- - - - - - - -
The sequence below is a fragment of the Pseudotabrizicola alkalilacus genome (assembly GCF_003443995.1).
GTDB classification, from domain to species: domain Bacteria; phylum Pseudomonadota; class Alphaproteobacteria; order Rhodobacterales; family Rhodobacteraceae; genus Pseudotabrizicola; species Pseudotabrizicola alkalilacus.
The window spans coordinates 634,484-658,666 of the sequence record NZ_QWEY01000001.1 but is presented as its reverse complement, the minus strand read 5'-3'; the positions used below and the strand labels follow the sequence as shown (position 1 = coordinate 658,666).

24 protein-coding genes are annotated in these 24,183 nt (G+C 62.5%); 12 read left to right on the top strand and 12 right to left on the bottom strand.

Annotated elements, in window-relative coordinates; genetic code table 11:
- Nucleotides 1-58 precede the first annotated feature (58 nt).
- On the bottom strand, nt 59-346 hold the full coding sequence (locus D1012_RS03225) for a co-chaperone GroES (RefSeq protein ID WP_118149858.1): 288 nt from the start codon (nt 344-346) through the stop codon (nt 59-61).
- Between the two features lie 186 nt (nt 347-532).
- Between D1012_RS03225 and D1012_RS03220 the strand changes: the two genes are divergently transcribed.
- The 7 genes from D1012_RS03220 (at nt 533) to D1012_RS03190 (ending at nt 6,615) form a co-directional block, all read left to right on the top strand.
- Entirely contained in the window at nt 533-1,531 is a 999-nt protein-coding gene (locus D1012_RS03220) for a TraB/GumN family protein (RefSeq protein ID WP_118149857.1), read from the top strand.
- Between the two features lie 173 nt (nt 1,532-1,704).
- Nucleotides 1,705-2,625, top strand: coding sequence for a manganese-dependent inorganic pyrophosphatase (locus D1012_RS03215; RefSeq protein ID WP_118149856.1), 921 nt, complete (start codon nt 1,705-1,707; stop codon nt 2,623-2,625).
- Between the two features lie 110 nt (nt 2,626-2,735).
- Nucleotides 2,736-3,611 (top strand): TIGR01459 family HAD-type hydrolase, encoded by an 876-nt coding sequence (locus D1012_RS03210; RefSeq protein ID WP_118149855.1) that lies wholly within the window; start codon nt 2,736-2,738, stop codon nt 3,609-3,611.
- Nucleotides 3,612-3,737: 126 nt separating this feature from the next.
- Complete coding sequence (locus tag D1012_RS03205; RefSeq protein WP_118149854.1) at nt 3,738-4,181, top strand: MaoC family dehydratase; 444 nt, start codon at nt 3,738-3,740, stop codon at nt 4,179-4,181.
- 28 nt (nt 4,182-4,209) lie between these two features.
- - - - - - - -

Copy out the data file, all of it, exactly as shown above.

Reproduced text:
The sequence below is a fragment of the Pseudotabrizicola alkalilacus genome (assembly GCF_003443995.1).
GTDB classification, from domain to species: domain Bacteria; phylum Pseudomonadota; class Alphaproteobacteria; order Rhodobacterales; family Rhodobacteraceae; genus Pseudotabrizicola; species Pseudotabrizicola alkalilacus.
The window spans coordinates 634,484-658,666 of the sequence record NZ_QWEY01000001.1 but is presented as its reverse complement, the minus strand read 5'-3'; the positions used below and the strand labels follow the sequence as shown (position 1 = coordinate 658,666).

24 protein-coding genes are annotated in these 24,183 nt (G+C 62.5%); 12 read left to right on the top strand and 12 right to left on the bottom strand.

Annotated elements, in window-relative coordinates; genetic code table 11:
- Nucleotides 1-58 precede the first annotated feature (58 nt).
- On the bottom strand, nt 59-346 hold the full coding sequence (locus D1012_RS03225) for a co-chaperone GroES (RefSeq protein ID WP_118149858.1): 288 nt from the start codon (nt 344-346) through the stop codon (nt 59-61).
- Between the two features lie 186 nt (nt 347-532).
- Between D1012_RS03225 and D1012_RS03220 the strand changes: the two genes are divergently transcribed.
- The 7 genes from D1012_RS03220 (at nt 533) to D1012_RS03190 (ending at nt 6,615) form a co-directional block, all read left to right on the top strand.
- Entirely contained in the window at nt 533-1,531 is a 999-nt protein-coding gene (locus D1012_RS03220) for a TraB/GumN family protein (RefSeq protein ID WP_118149857.1), read from the top strand.
- Between the two features lie 173 nt (nt 1,532-1,704).
- Nucleotides 1,705-2,625, top strand: coding sequence for a manganese-dependent inorganic pyrophosphatase (locus D1012_RS03215; RefSeq protein ID WP_118149856.1), 921 nt, complete (start codon nt 1,705-1,707; stop codon nt 2,623-2,625).
- Between the two features lie 110 nt (nt 2,626-2,735).
- Nucleotides 2,736-3,611 (top strand): TIGR01459 family HAD-type hydrolase, encoded by an 876-nt coding sequence (locus D1012_RS03210; RefSeq protein ID WP_118149855.1) that lies wholly within the window; start codon nt 2,736-2,738, stop codon nt 3,609-3,611.
- Nucleotides 3,612-3,737: 126 nt separating this feature from the next.
- Complete coding sequence (locus tag D1012_RS03205; RefSeq protein WP_118149854.1) at nt 3,738-4,181, top strand: MaoC family dehydratase; 444 nt, start codon at nt 3,738-3,740, stop codon at nt 4,179-4,181.
- 28 nt (nt 4,182-4,209) lie between these two features.